Charities face investor risk

08/10/2008 - 22:00

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THE sub-prime mortgage crisis could adversely affect some of the state's more conservative not-for-profit organisations, with a number having invested in complex financial securities called collateralised debt obligations.

Charities face investor risk

THE sub-prime mortgage crisis could adversely affect some of the state's more conservative not-for-profit organisations, with a number having invested in complex financial securities called collateralised debt obligations.

As more charities and benevolent institutions reveal their exposure to high-risk securities investments, there are fears the disaster could affect their services.

WA Business News can reveal at least four Western Australian not-for-profit organisations are holding CDO investments.

It is believed that, nationally, hundreds of churches, charities and councils have been affected by the crisis, facing hundreds of millions of dollars in losses.

Relatively high-profile and well-respected institutions such as the Starlight Children's Foundation, the Uniting Church of WA, and Silver Chain Nursing (WA) have invested in CDOs.

Unlike some local governments, however, it has emerged that these organisations were not the victims of an aggressive push by firms to sell CDOs, but rather willing participants seeking a high return on their investments.

In recent weeks, financial experts have warned that even non sub-prime CDOs could potentially add to the sub-prime problems.

Uniting Church of WA associate general secretary resources, Robert Locke, said the church was holding $4 million in non sub-prime CDOs and was "concerned" but not worried.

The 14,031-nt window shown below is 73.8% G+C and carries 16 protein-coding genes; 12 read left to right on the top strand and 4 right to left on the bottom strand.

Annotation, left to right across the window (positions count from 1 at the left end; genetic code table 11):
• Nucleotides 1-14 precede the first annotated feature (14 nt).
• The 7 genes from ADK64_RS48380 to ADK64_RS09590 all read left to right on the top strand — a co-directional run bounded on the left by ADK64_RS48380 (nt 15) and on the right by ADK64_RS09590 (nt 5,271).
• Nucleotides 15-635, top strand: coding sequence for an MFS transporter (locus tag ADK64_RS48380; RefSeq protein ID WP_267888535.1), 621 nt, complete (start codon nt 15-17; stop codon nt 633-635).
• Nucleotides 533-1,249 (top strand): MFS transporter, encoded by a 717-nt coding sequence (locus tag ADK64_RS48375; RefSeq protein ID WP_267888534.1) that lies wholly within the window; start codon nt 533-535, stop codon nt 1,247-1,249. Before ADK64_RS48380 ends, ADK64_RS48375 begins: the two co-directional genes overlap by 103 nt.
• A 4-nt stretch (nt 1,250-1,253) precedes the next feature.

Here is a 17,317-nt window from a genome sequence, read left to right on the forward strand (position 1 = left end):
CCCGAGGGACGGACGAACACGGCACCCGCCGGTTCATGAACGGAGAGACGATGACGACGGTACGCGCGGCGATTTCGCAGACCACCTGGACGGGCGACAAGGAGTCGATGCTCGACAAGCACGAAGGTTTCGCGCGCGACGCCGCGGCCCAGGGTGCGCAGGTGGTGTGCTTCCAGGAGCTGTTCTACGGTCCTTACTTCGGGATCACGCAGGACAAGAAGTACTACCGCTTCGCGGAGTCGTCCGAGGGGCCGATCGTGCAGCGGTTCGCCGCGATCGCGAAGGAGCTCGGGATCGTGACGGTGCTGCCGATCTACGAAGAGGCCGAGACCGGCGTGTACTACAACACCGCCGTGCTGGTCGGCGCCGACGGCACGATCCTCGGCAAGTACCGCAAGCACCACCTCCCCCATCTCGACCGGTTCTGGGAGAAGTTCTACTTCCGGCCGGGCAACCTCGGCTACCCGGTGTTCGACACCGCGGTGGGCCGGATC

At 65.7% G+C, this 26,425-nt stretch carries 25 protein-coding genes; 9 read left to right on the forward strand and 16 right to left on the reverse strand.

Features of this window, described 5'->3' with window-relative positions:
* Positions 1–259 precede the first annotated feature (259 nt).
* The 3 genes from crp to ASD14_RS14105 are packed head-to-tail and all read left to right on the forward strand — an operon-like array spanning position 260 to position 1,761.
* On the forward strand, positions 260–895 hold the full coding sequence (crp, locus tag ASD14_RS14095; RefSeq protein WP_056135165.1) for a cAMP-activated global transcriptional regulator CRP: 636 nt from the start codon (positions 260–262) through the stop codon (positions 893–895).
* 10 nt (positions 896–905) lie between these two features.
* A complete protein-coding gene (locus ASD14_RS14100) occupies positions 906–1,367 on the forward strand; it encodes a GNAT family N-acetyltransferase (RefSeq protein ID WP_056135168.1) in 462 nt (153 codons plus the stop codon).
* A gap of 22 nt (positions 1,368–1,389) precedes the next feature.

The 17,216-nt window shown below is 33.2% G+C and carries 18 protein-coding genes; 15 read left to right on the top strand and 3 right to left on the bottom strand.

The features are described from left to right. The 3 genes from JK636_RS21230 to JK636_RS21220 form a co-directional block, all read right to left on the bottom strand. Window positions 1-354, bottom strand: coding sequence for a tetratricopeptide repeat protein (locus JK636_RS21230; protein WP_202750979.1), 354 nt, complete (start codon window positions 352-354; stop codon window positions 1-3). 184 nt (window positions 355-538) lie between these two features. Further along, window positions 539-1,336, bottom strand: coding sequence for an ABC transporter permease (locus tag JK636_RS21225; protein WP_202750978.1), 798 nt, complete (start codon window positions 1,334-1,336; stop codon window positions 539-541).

"Some were Grange [Securities] CDOs, some weren't, but for now all we are doing is sitting back and monitoring the situation," he said.

Mr Locke said the investments, made about five years ago, strictly adhered to the church's prudent investment policy, which prohibited sub-prime-exposed products.

"Grange approached us as did a lot of people; I take phone calls from a variety of people all the time, that's my job, to see what's out there," he said.

"Ours is a balanced fund, we have equities and fixed interest, and these CDOs we've got make up less than 5 per cent of our total investments, so we have little risk.

"I made it quite clear to Grange at the time that we didn't want any exposure to sub-prime."

Starlight Children's Foundation spokesperson Anne Johnston revealed that Lehman Brothers Australia, which bought Grange and provided the majority of CDOs in WA, stopped managing the not-for-profit organisation's investment portfolio in April.

She said the foundation did not have any exposure to sub-prime instruments and that its CDO investments were made with fiscal prudence.

"Starlight retains expert advice on its investment portfolio with due regard for all standards, procedures, requirements consistent with its charter and its registered not-for-profit status," Ms Johnston told WA Business News.

She said Starlight's currents CDOs would be held until maturity, between 2010 and 2016.

Silver Chain Nursing said the global credit crunch had forced the organisation to reassess its investment strategies and distance itself from CDOs.

Silver Chain finance general manager Michael Bowd said while the organisation departed from a high-risk securities investment in April, no investments had links to sub-prime mortgages.

"The CDO wasn't particularly embarrassing, it's just that when the market turned we started moving away from equities and other markets and moved towards cash investments," Mr Bowd said.

Nationally, St Vincent de Paul Society has invested in CDOs, however its WA branch has not invested in the high-risk securities

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